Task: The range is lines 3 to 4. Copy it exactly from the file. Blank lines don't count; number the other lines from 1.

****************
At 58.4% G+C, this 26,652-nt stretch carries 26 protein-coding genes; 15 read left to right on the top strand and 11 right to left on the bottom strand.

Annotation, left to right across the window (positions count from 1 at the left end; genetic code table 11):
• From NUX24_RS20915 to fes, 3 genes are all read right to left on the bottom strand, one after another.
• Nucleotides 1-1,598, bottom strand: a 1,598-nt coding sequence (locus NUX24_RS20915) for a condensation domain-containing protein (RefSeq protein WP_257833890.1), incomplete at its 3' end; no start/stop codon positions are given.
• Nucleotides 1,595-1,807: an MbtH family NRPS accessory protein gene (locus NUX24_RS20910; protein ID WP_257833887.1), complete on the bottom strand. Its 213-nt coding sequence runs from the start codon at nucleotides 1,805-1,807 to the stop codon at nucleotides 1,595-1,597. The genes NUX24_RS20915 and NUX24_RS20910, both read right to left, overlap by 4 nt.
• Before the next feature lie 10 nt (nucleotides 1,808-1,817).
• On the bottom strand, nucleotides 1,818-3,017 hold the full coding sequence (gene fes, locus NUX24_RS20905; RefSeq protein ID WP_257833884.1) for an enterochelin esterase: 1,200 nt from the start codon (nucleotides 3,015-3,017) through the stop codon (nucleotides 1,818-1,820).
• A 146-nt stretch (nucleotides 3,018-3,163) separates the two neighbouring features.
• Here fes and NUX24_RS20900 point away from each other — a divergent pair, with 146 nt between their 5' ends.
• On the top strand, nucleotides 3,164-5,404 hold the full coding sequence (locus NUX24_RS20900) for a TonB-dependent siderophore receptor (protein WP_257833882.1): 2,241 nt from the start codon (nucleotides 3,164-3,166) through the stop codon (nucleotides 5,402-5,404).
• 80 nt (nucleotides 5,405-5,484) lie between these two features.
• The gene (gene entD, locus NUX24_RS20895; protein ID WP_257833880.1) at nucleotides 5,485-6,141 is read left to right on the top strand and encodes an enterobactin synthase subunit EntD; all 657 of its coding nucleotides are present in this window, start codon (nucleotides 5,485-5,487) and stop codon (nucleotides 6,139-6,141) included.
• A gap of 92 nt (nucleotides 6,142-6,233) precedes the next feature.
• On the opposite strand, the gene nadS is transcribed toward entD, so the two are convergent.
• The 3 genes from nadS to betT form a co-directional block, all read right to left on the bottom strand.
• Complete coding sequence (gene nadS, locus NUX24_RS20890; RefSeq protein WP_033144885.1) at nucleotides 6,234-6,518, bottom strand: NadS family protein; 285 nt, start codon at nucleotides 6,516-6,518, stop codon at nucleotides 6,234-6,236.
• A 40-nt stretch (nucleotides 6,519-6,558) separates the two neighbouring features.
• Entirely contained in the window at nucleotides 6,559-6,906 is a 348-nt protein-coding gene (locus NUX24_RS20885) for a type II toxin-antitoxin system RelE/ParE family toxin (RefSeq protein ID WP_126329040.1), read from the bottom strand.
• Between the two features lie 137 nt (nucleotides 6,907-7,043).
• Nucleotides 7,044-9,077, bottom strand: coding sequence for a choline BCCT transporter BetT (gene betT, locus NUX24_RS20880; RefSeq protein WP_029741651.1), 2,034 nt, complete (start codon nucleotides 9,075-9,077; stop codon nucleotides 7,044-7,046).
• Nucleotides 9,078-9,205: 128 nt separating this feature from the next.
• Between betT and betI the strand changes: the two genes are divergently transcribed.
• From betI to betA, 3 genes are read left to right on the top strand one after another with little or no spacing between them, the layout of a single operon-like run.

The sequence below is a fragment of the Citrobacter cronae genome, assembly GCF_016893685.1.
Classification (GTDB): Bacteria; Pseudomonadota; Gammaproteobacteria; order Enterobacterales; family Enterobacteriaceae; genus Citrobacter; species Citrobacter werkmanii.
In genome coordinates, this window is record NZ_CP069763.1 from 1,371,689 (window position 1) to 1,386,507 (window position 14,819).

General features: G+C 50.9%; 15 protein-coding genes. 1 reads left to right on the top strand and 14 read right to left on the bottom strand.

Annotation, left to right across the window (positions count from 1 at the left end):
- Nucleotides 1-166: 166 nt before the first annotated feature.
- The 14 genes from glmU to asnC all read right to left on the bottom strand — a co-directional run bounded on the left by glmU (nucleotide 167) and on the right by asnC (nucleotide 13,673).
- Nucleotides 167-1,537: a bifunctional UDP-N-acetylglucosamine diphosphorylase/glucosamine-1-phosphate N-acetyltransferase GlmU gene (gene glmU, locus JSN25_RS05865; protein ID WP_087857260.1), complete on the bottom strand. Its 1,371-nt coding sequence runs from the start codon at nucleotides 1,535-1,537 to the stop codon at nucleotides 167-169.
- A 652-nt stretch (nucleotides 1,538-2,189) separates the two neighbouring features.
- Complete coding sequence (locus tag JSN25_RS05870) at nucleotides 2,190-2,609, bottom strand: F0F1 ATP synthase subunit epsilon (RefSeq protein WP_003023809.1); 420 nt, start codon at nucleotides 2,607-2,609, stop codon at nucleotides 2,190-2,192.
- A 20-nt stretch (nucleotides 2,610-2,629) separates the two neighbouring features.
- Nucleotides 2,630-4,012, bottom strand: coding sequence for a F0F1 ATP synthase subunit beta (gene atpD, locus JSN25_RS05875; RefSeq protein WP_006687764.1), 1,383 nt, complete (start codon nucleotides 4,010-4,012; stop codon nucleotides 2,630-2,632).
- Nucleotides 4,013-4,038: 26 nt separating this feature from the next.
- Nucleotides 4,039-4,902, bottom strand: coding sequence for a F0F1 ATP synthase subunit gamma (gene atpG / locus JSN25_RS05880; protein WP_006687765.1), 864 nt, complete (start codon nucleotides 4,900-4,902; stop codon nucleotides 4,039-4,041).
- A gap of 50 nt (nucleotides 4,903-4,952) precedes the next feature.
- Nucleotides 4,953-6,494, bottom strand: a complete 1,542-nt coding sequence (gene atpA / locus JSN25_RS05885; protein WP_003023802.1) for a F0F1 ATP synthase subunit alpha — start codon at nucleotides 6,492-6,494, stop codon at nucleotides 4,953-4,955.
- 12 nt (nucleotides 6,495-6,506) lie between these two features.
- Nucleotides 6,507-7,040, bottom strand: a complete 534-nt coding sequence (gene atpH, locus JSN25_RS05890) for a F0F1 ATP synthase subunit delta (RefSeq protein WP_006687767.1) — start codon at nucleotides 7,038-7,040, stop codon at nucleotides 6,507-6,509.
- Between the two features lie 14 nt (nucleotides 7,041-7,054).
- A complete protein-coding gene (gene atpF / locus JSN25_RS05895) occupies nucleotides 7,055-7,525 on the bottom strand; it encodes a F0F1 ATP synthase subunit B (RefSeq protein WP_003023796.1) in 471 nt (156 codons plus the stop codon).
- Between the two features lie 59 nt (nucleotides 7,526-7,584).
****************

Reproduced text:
• From NUX24_RS20915 to fes, 3 genes are all read right to left on the bottom strand, one after another.
• Nucleotides 1-1,598, bottom strand: a 1,598-nt coding sequence (locus NUX24_RS20915) for a condensation domain-containing protein (RefSeq protein WP_257833890.1), incomplete at its 3' end; no start/stop codon positions are given.